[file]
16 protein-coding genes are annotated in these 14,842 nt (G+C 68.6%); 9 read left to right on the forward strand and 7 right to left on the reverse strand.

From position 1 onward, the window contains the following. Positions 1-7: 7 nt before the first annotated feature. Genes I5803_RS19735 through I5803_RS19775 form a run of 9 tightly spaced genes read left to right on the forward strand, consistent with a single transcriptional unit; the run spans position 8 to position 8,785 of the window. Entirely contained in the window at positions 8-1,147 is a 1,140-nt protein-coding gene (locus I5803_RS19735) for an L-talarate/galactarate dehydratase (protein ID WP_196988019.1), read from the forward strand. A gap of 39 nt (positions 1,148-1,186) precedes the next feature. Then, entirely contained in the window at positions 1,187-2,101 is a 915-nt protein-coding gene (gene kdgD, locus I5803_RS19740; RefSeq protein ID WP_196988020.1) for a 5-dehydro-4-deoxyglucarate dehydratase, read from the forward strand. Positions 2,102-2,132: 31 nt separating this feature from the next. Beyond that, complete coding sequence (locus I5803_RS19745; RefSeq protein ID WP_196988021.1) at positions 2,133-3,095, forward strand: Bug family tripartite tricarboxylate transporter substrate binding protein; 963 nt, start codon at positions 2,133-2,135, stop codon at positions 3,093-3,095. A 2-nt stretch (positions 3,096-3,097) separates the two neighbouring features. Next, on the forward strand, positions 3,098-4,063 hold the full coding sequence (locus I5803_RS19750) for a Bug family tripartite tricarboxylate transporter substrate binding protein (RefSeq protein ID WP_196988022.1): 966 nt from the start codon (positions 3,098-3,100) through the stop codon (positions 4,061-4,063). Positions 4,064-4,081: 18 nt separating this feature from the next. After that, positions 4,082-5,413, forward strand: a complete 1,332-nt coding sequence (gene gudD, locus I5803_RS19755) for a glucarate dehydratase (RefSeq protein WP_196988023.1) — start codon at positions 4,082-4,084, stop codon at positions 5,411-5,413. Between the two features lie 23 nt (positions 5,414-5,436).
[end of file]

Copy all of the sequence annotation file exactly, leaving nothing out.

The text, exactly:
16 protein-coding genes are annotated in these 14,842 nt (G+C 68.6%); 9 read left to right on the forward strand and 7 right to left on the reverse strand.

From position 1 onward, the window contains the following. Positions 1-7: 7 nt before the first annotated feature. Genes I5803_RS19735 through I5803_RS19775 form a run of 9 tightly spaced genes read left to right on the forward strand, consistent with a single transcriptional unit; the run spans position 8 to position 8,785 of the window. Entirely contained in the window at positions 8-1,147 is a 1,140-nt protein-coding gene (locus I5803_RS19735) for an L-talarate/galactarate dehydratase (protein ID WP_196988019.1), read from the forward strand. A gap of 39 nt (positions 1,148-1,186) precedes the next feature. Then, entirely contained in the window at positions 1,187-2,101 is a 915-nt protein-coding gene (gene kdgD, locus I5803_RS19740; RefSeq protein ID WP_196988020.1) for a 5-dehydro-4-deoxyglucarate dehydratase, read from the forward strand. Positions 2,102-2,132: 31 nt separating this feature from the next. Beyond that, complete coding sequence (locus I5803_RS19745; RefSeq protein ID WP_196988021.1) at positions 2,133-3,095, forward strand: Bug family tripartite tricarboxylate transporter substrate binding protein; 963 nt, start codon at positions 2,133-2,135, stop codon at positions 3,093-3,095. A 2-nt stretch (positions 3,096-3,097) separates the two neighbouring features. Next, on the forward strand, positions 3,098-4,063 hold the full coding sequence (locus I5803_RS19750) for a Bug family tripartite tricarboxylate transporter substrate binding protein (RefSeq protein ID WP_196988022.1): 966 nt from the start codon (positions 3,098-3,100) through the stop codon (positions 4,061-4,063). Positions 4,064-4,081: 18 nt separating this feature from the next. After that, positions 4,082-5,413, forward strand: a complete 1,332-nt coding sequence (gene gudD, locus I5803_RS19755) for a glucarate dehydratase (RefSeq protein WP_196988023.1) — start codon at positions 4,082-4,084, stop codon at positions 5,411-5,413. Between the two features lie 23 nt (positions 5,414-5,436).